Shabbat hol hamo’ed Sukkot: the fragile sukkah can only be protected with ethics

Our Sukkah is up, and swaying a bit, as it does every year. It’s a stark reminder that it is so very difficult for human beings to really be safe and secure from the storms that threaten our lives.

Curiously, our parashah for the Shabbat of hol hamo’ed (intermediate days of) Sukkot doesn’t mention the sukkah. Rather, it includes two readings: the major one from Exodus, and a maftir taken from a Deuteronomy. The two readings taken together present a fascinating picture of what our ancestors considered most significant at the time of the fall harvest: caring for each other and the earth.

In the larger, main reading from Exodus, we are not told of how many sacrifices one is to bring on this day, nor are we given a story with moral import. Instead, in Exodus 22.24-23.17 we read Jewish laws of sharing one’s harvest with others; not only specifically what one reaps agriculturally, but in the wider context of sharing one’s capacity for honestly and ethics. We are urged to show up and be seen both in this reading and in the maftir:

 Three times in a year shall all your males appear before ה your G-d in the place which G-d shall choose; on the Feast of Matzah, and on the Feast of Shavuot, and on the Feast of Sukkot; and they shall not appear before ה empty. (Deut. 16.16)

When we look at the Hebrew we learn that there’s a fascinating way to understand the phrase “all your males”. The word translated here as “males” can also be translated as “memory”, leading to the possible interpretation that we are all meant to show up mindfully, remembering who we are and where we come from, and what our responsibilities are. We are not to show up empty: we must bring our ethics with us.

This brings us to some very specific opportunities to consider how our fragile sukkah speaks to us of larger circles of vulnerability in our lives which we must face, with great care and a copy of Jewish ethics in hand – and in mind – at all times.

* A sukkah is a dwelling place; we are commanded to live in it, have meals in it, sleep in it, in order to remind ourselves of the fragility of human shelter. For those of us for whom living in a sukkah is not an option, we should nevertheless take time during this week to stand in one and meditate upon our responsibility to those among us who are in need of shelter: the homeless, the nearly homeless, the vulnerable in their homes.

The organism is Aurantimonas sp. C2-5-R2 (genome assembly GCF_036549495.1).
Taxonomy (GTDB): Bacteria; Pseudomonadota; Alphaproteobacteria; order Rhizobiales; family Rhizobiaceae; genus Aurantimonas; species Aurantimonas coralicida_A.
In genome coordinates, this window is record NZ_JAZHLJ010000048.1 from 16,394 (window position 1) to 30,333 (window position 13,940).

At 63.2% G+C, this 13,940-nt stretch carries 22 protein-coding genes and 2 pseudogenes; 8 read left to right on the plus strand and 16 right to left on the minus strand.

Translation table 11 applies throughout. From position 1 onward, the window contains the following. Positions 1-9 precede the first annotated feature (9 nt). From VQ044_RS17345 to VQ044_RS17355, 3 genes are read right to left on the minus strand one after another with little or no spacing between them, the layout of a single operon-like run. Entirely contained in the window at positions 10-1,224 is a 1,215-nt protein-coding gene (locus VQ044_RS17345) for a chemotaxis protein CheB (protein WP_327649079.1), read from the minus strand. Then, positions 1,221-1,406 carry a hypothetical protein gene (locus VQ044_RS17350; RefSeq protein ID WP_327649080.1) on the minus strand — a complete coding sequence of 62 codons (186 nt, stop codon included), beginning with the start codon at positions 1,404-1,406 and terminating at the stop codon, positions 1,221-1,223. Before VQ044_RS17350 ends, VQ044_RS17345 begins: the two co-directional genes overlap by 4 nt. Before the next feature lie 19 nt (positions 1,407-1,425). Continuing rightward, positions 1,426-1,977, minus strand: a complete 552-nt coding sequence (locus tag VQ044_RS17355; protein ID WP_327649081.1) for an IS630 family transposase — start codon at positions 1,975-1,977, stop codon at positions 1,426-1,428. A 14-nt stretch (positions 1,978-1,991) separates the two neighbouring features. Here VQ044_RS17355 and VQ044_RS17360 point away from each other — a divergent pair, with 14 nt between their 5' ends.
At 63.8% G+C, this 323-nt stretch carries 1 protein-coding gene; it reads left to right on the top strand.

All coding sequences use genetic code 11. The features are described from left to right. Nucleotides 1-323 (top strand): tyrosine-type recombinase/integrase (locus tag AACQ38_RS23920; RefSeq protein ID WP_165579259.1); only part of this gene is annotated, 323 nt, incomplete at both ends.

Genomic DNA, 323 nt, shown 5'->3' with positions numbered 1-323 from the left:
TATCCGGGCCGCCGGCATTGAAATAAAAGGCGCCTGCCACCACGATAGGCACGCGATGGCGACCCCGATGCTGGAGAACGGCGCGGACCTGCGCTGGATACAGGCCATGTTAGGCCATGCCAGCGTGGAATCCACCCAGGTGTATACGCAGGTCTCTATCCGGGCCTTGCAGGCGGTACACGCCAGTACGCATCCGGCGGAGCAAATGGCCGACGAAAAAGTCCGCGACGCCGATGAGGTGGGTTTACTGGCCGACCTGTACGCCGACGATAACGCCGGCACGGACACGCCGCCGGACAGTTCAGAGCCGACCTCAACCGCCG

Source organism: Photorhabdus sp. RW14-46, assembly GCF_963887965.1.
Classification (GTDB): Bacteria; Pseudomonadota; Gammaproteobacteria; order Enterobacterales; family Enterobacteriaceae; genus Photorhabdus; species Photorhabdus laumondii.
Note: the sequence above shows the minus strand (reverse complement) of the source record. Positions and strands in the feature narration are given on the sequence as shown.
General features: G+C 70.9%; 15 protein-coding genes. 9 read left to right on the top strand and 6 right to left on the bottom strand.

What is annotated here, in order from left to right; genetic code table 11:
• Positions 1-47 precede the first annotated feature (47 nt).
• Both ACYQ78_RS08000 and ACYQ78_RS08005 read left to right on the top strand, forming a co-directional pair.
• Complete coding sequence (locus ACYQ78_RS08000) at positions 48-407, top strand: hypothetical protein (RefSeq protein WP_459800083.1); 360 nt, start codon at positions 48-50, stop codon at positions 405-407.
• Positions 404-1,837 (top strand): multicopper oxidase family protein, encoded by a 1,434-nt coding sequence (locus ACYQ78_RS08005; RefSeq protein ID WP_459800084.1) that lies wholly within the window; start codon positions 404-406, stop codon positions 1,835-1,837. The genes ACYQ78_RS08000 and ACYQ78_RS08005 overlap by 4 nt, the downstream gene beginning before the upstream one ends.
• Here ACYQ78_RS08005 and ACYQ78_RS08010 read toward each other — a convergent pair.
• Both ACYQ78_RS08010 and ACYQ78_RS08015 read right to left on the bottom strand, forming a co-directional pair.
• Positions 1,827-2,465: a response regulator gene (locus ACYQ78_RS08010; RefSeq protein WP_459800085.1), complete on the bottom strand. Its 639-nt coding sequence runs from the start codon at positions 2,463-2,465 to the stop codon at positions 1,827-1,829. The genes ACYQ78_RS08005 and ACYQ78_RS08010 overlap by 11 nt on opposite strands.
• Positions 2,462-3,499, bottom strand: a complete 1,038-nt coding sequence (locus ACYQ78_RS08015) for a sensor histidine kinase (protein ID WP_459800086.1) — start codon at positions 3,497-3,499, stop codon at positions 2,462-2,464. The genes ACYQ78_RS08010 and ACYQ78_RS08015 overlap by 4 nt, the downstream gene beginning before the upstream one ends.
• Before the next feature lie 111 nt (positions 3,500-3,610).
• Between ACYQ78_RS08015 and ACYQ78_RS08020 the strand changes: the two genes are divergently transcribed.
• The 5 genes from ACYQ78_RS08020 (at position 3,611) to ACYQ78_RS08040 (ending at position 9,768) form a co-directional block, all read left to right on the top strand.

* The State of Israel is the Jewish home, and it is similarly vulnerable. When Jews were homeless we experienced horrifying vulnerability; today, our state is fragile both within and without. It needs our support to develop into the peaceful and inspirational light unto the nations that Israel’s declaration of independence aspires to be.

* our kehillah, our own congregational community and that of the larger circles of Jewish community regionally, nationally and world-wide, are challenged with stresses, about Israel as well as other issues. The way in which we respond will either strengthen us and our sacred dwelling places, or weaken them.

It is very human to lash out in self-defense when one feels vulnerable; at such times it is, as one Arab child said when she returned to her bilingual and binational Israeli Arab and Jewish school, “easier to hate, to become extreme”. But that way lies only sacrifices and death – and our parashah for this Shabbat indicates that this is not the way for us to respond to our sense of fragility. When the wind makes your sukkah sway, and storms of anger, hate and accusation break over the places where you dwell, remember who you are, where you come from, and fill your hands and your heart with what your tradition requires of you, as the Prophet Micah declared:

to do justice, love mercy, and walk in humility, aware of and focused upon your place in the world.

מועדים לשמחה – may the intermediate days of our Harvest Festival of Sukkot bring you joy

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